E-commerce entrepreneur and futurist Zack Kanter spoke about driverless vehicle trends on Tuesday, May 19, 2015 during the LCT Leadership Summit in Miami Beach, Fla. (Photo by Tim Crowley/LCT)
MIAMI BEACH, Fla. — The limousine industry’s trend lab convened here in May, marking a decade and a half of tracking industry changes. The Leadership Summit is the only event for operators resembling a Renaissance Weekend, filled with think-tank worthy speakers and seminars.
While the Summit provides fodder for articles and plenty of looky-loo photos, I always treat the conference and social scene like the swag bags we stuff the day before and hand out to attendees. And this year, I brought back a freebie bundle of ideas, visions and received wisdoms. For those of you who could not make it, here is my cheat sheet to present and future business priorities:
The technology behind autonomous vehicles is a fact of life, and “facts will happen,” futurist and auto e-commerce entrepreneur Zack Kanter told attendees. “The technology doesn’t need to be perfect, just better than what we have today,” he said. For limousine companies, one of the biggest opportunities lies in eventually replacing the regional airline system, Kanter said. A door-to-door driverless automobile service could provide more comfort in less travel time with same or better safety among cities a few hundred miles apart. Who will manage and book those self-driving luxury fleets that replace regional jets? As Kanter pointed out, a driverless car world would redefine the concepts of private and public transportation, rental cars, auto ownership and leasing, and overall mobility. Some consumers would prefer to “subscribe” to a driverless vehicle network, specifying their level of service and cabin size and comforts. Others would opt to own driverless cars but hire services to maintain and manage them.
If self-driving vehicles indeed evolve to mass use, chauffeured transportation companies could convert into luxury fleet providers, offering three levels of concierges:
1) A customized, automated Siri-style voice interactive app;
2) A live “voice only” concierge connected to driverless cabins via speaker phone; or
3) An onboard chauffeur-concierge to handle luggage, answer questions, or serve as a guide.
“Chauffeur-less,” “concierge-driven” luxury fleets could mimic today’s fleet mix of sedan, SUV, and van-sized vehicles. Who would provide the driverless Sprinters of the future, suited to swaddle a small group of passengers in luxury with an onboard “flight attendant?”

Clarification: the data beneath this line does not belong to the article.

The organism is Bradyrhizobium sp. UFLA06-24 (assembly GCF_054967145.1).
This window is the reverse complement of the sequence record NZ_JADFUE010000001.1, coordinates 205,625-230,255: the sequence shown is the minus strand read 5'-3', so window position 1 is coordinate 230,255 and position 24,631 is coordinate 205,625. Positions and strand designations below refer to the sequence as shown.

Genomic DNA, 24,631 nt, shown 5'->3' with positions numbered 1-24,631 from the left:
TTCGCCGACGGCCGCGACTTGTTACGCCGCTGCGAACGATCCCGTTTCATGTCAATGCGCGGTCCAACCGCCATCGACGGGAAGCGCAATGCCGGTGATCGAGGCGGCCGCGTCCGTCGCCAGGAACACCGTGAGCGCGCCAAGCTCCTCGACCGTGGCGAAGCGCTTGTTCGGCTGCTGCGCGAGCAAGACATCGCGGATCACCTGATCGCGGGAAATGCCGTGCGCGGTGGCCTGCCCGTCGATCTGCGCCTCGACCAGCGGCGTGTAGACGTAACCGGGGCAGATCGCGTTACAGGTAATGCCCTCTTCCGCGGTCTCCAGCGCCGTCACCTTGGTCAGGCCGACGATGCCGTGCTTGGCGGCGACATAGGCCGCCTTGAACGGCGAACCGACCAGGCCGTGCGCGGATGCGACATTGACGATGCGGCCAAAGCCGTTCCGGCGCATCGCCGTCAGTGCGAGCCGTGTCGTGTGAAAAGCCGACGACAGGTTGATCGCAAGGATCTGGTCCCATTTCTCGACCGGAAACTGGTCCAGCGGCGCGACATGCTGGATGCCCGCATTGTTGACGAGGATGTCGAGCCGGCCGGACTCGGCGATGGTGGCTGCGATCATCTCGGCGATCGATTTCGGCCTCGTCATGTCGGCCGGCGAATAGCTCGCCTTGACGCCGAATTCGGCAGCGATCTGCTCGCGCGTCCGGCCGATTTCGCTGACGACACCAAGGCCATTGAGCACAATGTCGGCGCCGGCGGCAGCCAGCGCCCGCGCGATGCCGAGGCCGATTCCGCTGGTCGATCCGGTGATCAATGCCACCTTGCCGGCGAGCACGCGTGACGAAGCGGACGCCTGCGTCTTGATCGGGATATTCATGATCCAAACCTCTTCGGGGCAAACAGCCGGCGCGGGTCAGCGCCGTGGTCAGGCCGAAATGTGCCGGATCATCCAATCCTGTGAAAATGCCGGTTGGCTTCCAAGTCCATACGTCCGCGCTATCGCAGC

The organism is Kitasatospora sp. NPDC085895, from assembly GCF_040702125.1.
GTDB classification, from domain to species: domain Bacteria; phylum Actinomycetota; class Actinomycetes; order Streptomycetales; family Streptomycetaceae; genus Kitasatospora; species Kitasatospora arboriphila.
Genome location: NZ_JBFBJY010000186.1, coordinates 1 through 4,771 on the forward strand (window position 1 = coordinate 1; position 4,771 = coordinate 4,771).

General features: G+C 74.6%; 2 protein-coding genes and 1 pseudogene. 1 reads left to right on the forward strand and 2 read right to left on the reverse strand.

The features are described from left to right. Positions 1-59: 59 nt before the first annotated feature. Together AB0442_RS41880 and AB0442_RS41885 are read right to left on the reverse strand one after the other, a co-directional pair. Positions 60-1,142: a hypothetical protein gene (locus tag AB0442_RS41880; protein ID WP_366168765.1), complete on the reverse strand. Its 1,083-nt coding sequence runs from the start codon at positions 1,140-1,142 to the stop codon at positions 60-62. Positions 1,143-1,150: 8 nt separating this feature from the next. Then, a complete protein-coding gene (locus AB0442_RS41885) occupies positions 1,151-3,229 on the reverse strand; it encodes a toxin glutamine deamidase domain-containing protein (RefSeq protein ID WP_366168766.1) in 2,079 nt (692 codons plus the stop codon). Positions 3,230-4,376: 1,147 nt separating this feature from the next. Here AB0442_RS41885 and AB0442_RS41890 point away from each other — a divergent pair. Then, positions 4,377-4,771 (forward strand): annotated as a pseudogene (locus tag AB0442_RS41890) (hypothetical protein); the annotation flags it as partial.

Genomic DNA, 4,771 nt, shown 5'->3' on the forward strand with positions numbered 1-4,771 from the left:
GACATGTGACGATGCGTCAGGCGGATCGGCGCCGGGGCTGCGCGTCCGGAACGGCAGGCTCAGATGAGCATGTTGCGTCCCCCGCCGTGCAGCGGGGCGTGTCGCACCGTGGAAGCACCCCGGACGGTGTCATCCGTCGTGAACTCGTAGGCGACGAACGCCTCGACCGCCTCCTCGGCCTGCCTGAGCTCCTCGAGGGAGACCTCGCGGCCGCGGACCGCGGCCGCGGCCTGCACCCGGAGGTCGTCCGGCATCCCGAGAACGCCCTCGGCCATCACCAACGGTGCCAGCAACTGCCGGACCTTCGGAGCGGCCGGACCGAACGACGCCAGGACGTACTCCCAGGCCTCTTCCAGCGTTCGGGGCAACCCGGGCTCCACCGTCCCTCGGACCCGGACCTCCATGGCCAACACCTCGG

“This will ultimately be a good thing for the chartered transportation market,” Kanter said. “The fewer people who own cars, the more they will need to charter cars. Who will get that business? That’s the $100 billion question. There will be a need for high-touch personal service and luxury. Not everyone will want to jump into an econo-box taxi.”
Build It, Ride It
Driverless vehicle styles and configurations, as well as makes and models, could be even more varied than cars today. Who will design, shape, manufacture, and/or outfit all the cabins on wheels? Think of the details that would comprise a customized cabin: Seats, fabrics, entertainment systems, lighting, coolers, drapes/blinds, window shapes, glass, furniture styles, and technology. When you think about it, coachbuilders and parts suppliers that embrace the autonomous shift will prosper. Self-driving vehicles would not be a one-style-fits-all universe of Brave New World-1984-ish scenarios. Individual tastes would thrive, as passengers identify with vehicle brands and styles. “You are what you drive,” a pillar of Southern California car culture, could morph into, “You are what you ride in.”
Understanding Gen Y
It’s no coincidence that discussion of driverless vehicles often happens in the same realm as analyzing the Millennial generation, born 1982-2000. Digital marketing entrepreneur and author Daniel Newman hailed them as the most cooperative and connected generation in world history based on their tech-savvy and use of social media.
“We now have singularity, where there is no demarcation from the physical and digital self,” Newman said of real life and online personas. “We live lives that are more connected now, so you need to bring that into your business, and connect older with the younger.”
The U.S. already sees declining rates of driver license registration among 16- and 17-year-olds. The young man of yesteryear who once couldn’t wait to get a driver’s license and go cruising for a social life now may prefer to go mobile by texting and visiting social media while en route to destinations. As a driver’s license looks more optional than ever, Millennials would be a natural clientele for self-driving vehicles.
The app-based technology that fuels transportation network companies such as Uber and, someday, autonomous vehicles, is based on the “Millennial-style” traits of openness and live interaction. That means the limousine industry must start by cooperating on technology to attract future customers who are communicating and conducting commerce via apps — online, all the time. Patrick Grady, CEO of San Francisco-based Deem, sounded this theme in his presentation. “I implore the industry to see itself as coopetitors and TNCs as the competitors. Either everyone joins in and jumps into the deep end and has a pool party, or you try to do it yourself and fight over pieces of a shrinking pie. More supply, more inventory, and more users equal more business and revenue. You have to embrace a network.”
A Jetsons-like driverless world, however, still deserves a big IF. It will be viable if it works beyond the sanitized laboratory of its test phase. A quote from Kanter conveyed healthy skepticism that should apply to technology solutions: “If you are too open minded, your brain might fall out.”